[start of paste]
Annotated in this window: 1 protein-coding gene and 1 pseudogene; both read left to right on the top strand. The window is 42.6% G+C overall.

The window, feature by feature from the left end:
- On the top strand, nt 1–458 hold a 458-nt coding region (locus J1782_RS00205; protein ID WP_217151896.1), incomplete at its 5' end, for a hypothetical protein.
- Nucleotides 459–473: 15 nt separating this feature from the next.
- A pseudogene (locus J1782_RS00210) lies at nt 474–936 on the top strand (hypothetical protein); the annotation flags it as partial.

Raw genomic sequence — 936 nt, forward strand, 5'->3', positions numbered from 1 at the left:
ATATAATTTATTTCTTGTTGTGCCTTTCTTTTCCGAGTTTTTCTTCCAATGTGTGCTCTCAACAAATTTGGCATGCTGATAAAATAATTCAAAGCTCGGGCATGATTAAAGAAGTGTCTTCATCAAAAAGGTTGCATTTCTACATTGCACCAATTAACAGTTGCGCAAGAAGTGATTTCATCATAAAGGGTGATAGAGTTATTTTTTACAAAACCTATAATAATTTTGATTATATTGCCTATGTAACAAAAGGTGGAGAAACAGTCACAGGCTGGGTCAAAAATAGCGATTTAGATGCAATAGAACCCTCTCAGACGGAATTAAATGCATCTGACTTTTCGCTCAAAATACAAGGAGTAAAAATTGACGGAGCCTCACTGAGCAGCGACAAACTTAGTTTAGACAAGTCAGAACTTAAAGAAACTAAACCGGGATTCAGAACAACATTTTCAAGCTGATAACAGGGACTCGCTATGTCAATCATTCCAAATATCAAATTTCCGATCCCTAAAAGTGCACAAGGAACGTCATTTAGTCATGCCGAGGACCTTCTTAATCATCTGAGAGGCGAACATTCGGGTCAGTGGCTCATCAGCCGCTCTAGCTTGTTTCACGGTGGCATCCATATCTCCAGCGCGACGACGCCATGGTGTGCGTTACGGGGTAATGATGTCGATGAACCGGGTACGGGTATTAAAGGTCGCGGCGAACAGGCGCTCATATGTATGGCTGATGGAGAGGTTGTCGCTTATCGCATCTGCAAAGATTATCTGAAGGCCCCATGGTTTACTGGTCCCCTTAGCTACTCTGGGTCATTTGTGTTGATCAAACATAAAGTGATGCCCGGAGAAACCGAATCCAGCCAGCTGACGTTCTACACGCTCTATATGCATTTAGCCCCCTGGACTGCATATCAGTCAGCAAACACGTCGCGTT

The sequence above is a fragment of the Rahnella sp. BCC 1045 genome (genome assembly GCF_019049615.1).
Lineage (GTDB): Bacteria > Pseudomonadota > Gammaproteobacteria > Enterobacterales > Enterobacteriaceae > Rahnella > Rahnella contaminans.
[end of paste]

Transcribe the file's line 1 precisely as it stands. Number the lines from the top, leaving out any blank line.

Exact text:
Annotated in this window: 1 protein-coding gene and 1 pseudogene; both read left to right on the top strand. The window is 42.6% G+C overall.